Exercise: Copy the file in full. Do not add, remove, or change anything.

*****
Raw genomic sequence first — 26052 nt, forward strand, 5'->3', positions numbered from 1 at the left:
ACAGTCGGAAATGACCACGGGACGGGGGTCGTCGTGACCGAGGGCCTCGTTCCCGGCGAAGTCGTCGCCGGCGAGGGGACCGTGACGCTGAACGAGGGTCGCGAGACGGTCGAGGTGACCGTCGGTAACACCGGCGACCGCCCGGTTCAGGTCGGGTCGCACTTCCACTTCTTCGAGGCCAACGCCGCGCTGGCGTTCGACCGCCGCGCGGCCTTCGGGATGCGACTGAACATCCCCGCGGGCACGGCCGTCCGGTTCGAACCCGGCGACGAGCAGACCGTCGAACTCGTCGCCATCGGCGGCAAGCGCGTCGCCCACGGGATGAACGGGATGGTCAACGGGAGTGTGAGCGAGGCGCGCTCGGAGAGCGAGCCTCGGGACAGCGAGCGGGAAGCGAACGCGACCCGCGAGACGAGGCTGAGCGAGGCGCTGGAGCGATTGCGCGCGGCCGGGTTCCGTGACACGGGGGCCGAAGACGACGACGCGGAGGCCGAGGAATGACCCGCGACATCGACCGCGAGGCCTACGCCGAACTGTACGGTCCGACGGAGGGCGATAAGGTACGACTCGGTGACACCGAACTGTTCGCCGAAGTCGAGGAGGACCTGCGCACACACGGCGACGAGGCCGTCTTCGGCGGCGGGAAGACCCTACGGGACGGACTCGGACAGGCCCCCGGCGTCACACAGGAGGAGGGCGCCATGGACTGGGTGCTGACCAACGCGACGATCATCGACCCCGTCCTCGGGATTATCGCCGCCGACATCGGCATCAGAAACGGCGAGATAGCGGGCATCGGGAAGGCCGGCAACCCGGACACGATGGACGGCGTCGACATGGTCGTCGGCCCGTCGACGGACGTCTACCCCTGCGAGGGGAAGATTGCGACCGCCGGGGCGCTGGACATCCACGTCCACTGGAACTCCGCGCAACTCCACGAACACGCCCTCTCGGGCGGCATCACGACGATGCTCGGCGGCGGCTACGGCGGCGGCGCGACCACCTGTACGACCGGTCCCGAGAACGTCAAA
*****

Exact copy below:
Raw genomic sequence first — 26052 nt, forward strand, 5'->3', positions numbered from 1 at the left:
ACAGTCGGAAATGACCACGGGACGGGGGTCGTCGTGACCGAGGGCCTCGTTCCCGGCGAAGTCGTCGCCGGCGAGGGGACCGTGACGCTGAACGAGGGTCGCGAGACGGTCGAGGTGACCGTCGGTAACACCGGCGACCGCCCGGTTCAGGTCGGGTCGCACTTCCACTTCTTCGAGGCCAACGCCGCGCTGGCGTTCGACCGCCGCGCGGCCTTCGGGATGCGACTGAACATCCCCGCGGGCACGGCCGTCCGGTTCGAACCCGGCGACGAGCAGACCGTCGAACTCGTCGCCATCGGCGGCAAGCGCGTCGCCCACGGGATGAACGGGATGGTCAACGGGAGTGTGAGCGAGGCGCGCTCGGAGAGCGAGCCTCGGGACAGCGAGCGGGAAGCGAACGCGACCCGCGAGACGAGGCTGAGCGAGGCGCTGGAGCGATTGCGCGCGGCCGGGTTCCGTGACACGGGGGCCGAAGACGACGACGCGGAGGCCGAGGAATGACCCGCGACATCGACCGCGAGGCCTACGCCGAACTGTACGGTCCGACGGAGGGCGATAAGGTACGACTCGGTGACACCGAACTGTTCGCCGAAGTCGAGGAGGACCTGCGCACACACGGCGACGAGGCCGTCTTCGGCGGCGGGAAGACCCTACGGGACGGACTCGGACAGGCCCCCGGCGTCACACAGGAGGAGGGCGCCATGGACTGGGTGCTGACCAACGCGACGATCATCGACCCCGTCCTCGGGATTATCGCCGCCGACATCGGCATCAGAAACGGCGAGATAGCGGGCATCGGGAAGGCCGGCAACCCGGACACGATGGACGGCGTCGACATGGTCGTCGGCCCGTCGACGGACGTCTACCCCTGCGAGGGGAAGATTGCGACCGCCGGGGCGCTGGACATCCACGTCCACTGGAACTCCGCGCAACTCCACGAACACGCCCTCTCGGGCGGCATCACGACGATGCTCGGCGGCGGCTACGGCGGCGGCGCGACCACCTGTACGACCGGTCCCGAGAACGTCAAA